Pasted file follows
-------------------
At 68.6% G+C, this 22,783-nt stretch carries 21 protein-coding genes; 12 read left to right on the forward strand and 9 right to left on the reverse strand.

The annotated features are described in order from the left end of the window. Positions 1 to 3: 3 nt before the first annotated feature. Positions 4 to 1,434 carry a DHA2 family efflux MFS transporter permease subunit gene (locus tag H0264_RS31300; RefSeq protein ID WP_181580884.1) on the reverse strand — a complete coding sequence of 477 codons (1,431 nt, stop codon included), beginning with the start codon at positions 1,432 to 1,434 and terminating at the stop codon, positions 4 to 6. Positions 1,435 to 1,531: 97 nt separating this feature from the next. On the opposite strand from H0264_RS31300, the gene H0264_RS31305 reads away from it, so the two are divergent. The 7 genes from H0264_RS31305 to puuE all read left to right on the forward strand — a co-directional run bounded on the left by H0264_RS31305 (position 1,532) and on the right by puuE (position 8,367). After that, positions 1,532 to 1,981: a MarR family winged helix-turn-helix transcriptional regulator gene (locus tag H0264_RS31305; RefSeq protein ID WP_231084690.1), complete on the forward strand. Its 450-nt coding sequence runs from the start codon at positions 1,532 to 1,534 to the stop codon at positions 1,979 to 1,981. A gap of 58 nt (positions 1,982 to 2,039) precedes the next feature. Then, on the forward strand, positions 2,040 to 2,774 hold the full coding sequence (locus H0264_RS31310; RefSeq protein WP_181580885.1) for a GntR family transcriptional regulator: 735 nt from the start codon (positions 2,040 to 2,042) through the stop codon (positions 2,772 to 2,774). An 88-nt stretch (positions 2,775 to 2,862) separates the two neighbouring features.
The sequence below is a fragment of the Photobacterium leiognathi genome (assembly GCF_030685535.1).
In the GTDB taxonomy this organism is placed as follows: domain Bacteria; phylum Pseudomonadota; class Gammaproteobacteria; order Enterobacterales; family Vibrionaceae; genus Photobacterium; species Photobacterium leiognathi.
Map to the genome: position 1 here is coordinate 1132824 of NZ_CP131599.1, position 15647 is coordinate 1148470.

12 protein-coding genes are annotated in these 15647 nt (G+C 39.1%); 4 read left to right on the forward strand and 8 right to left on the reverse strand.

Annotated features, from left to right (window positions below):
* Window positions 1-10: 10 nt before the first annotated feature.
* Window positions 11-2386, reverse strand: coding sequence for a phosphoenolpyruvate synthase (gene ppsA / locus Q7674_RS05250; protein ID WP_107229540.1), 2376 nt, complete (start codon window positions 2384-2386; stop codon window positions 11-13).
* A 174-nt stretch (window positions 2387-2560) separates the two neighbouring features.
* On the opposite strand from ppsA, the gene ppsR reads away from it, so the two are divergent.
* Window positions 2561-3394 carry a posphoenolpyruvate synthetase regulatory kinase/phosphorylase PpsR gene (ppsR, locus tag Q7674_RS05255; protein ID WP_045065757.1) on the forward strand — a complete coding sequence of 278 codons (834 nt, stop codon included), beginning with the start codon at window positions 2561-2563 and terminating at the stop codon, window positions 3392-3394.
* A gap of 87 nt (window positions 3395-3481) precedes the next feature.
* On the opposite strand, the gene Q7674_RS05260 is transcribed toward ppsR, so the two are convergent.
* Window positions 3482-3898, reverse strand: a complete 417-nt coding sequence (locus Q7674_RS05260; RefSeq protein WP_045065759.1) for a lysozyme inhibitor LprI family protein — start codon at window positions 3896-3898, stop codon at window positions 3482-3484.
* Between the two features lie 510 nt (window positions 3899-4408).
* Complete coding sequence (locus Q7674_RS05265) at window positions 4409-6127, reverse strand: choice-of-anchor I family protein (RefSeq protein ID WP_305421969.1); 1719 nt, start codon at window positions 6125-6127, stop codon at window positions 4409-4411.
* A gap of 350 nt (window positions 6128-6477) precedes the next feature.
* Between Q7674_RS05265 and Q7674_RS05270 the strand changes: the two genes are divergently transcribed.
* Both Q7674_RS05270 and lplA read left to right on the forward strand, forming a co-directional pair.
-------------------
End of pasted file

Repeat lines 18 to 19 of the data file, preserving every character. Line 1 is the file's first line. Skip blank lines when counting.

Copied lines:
* A gap of 350 nt (window positions 6128-6477) precedes the next feature.
* Between Q7674_RS05265 and Q7674_RS05270 the strand changes: the two genes are divergently transcribed.